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People v. Lapointe

OPINION FILED APRIL 1, 1980.

THE PEOPLE OF THE STATE OF ILLINOIS, PLAINTIFF-APPELLEE,

v.

PHILLIP E. LAPOINTE, DEFENDANT-APPELLANT.



APPEAL from the Circuit Court of Du Page County; the Hon. EDWIN DOUGLAS, Judge, presiding.

MR. JUSTICE WOODWARD DELIVERED THE OPINION OF THE COURT:

Defendant, Phillip E. LaPointe, was charged by information with the murder of Peter Moreno, Jr., on March 7, 1978. Initially, defendant pleaded not guilty to the charge. He thereafter withdrew his plea of not guilty and, represented by appointed counsel, entered a plea of guilty to the charge; prior to accepting the guilty plea, the court advised the defendant of all of the possible penalties that could be imposed for murder. Following a sentencing hearing, defendant was sentenced to a term of natural life imprisonment without parole. Defendant appeals only the sentence imposed.

At the outset, it is pointed out that the defendant was sentenced pursuant to section 5-8-1 of the Unified Code of Corrections (Ill. Rev. Stat., 1978 Supp., ch. 38, par. 1005-8-1(a)(1)), which provides in part as follows:

"* * * if the court finds that the murder was accompanied by exceptionally brutal or heinous behavior indicative of wanton cruelty or that any of the aggravating factors listed in subsection (b) of section 9-1 of the Criminal Code of 1961 are present, the court may sentence the defendant to a term of natural life imprisonment."

The sentencing hearing in this case involved consideration of the aggravating factors listed in 9-1(b) of the Criminal Code (Ill. Rev. Stat. 1977, ch. 38, par. 9-1(b)) and the mitigating and aggravating factors listed in sections 5-5-3.1 and 5-5-3.2 of the Unified Code of Corrections (Ill. Rev. Stat. 1977, ch. 38, pars. 1005-5-3.1, 1005-5-3.2).

At the sentencing hearing, the Code provides that the court shall:

"(1) consider the evidence, if any, received upon the trial;

(2) consider any presentence reports;

(3) consider evidence and information offered by the parties in aggravation and mitigation;

(4) hear arguments as to sentencing alternatives; and

(5) afford the defendant the opportunity to make a statement in his own behalf." Ill. Rev. Stat. 1977, ch. 38, par. 1005-4-1.

The sentencing hearing was held on August 31, 1978. Sergeant James A. Altman of the Elmhurst police department testified for the State that he was dispatched to the area of Harrison and Chatham streets in Elmhurst, where he discovered a Checker taxicab owned by the Elmhurst Cab Company. Iside the cab was a body of a man, later identified as Peter Moreno, Jr., a cab driver for Elmhurst Cab Company. There was blood on the seat of the cab and the victim had a small wound at the base of the neck. The pockets of the victim's clothing had been turned inside out. Officer Ralph O'Connell testified that an autopsy revealed bullet wounds on the right side of the neck and head area.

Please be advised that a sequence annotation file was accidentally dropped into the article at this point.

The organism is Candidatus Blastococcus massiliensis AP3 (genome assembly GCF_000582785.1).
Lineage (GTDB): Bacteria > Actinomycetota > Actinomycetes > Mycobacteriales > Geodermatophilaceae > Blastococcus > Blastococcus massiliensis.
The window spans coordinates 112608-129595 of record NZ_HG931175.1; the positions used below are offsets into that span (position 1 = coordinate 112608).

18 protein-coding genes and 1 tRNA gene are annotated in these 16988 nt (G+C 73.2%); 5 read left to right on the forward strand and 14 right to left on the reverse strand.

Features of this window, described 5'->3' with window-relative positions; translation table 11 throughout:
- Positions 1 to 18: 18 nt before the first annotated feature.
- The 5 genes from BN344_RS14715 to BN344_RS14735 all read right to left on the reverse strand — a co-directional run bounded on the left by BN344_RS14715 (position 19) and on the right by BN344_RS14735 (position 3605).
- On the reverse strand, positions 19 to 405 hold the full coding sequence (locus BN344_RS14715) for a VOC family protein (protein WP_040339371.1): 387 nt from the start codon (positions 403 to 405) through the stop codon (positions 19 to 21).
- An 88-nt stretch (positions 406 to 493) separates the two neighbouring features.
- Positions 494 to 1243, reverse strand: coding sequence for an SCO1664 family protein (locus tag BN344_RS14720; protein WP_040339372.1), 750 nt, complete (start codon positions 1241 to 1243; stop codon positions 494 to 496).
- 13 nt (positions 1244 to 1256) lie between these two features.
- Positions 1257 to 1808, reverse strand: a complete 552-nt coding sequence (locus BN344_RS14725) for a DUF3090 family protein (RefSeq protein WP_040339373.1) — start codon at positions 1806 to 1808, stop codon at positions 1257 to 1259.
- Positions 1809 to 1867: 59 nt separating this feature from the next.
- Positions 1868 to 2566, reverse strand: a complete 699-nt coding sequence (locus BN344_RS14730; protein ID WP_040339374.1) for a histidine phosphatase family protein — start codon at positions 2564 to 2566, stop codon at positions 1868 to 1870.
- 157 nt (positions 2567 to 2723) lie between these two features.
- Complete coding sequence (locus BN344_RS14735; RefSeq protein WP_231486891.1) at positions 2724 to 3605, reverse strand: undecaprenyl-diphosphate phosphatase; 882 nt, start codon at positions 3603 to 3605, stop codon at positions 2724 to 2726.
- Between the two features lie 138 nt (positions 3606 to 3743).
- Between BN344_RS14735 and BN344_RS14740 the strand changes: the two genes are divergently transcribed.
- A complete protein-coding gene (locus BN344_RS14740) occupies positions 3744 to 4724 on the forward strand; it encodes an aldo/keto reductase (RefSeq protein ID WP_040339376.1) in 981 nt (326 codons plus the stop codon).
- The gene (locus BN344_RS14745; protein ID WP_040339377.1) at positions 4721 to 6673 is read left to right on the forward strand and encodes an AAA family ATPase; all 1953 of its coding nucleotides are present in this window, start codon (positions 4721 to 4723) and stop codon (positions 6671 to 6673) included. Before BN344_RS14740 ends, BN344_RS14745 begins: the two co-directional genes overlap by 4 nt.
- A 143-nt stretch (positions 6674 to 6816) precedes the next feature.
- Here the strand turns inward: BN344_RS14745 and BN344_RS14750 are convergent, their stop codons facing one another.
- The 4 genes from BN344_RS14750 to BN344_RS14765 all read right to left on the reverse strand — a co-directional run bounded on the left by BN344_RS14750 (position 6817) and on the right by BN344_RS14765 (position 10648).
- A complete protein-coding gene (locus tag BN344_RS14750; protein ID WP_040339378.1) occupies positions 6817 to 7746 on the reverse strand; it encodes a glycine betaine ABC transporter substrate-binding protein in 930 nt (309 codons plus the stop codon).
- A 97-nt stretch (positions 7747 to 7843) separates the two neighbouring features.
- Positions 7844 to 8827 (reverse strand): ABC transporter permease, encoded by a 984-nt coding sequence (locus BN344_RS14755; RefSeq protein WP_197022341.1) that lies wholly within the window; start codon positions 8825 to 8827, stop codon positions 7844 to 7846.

David Cichelli testified for the State that on the day of the incident, defendant had showed him a gun and told him that he was going to kill a cab driver. About an hour or two later, defendant returned and told Cichelli that he had shot a cab driver for money. Defendant also commented that he had shot the cab driver because the cab driver knew who he was.

Deputy Sheriffs Leeberg, Marx and Cleveland, all testified that they had seen defendant, while incarcerated in the Du Page County jail, wearing a T-shirt with the words, "Elmhurst Executioner" lettered on it. The shirt was not produced at the hearing; however, Marx testified that such an item could have been flushed down the toilet or burned.

Patricia Duddles testified that she had been engaged to marry the victim and was pregnant with his child. She had been living with the victim and had now lost her home and means of support when he died.

Joseph Ray, age 16, testified for the State, that about three weeks prior to the sentencing hearing, defendant had telephoned him and asked him to smuggle some "hash" into the jail; the witness said he refused. The witness stated that he had participated with defendant in the burglary that led to the latter's prior conviction; he also said defendant had tried to persuade him to assist him in a robbery of a drug store but nothing ever came of this request.

Dolores and William Malo, defendant's mother and stepfather, testified for the defendant that he had never been a violent or aggressive person, but that they had been unable to control him in the last three years due to his use of drugs. Leroy LaPointe, defendant's father, testified that defendant had visited him in New Jersey for four weeks the previous fall. He found defendant to be involved with drugs, but not aggressive or armed. Reverend Erling Jacobson testified that defendant's mother had asked him to help her son. The witness found the defendant to be suffering from rejection and depression and attempted to counsel him. The witness felt that the defendant was a "dangerous character ...


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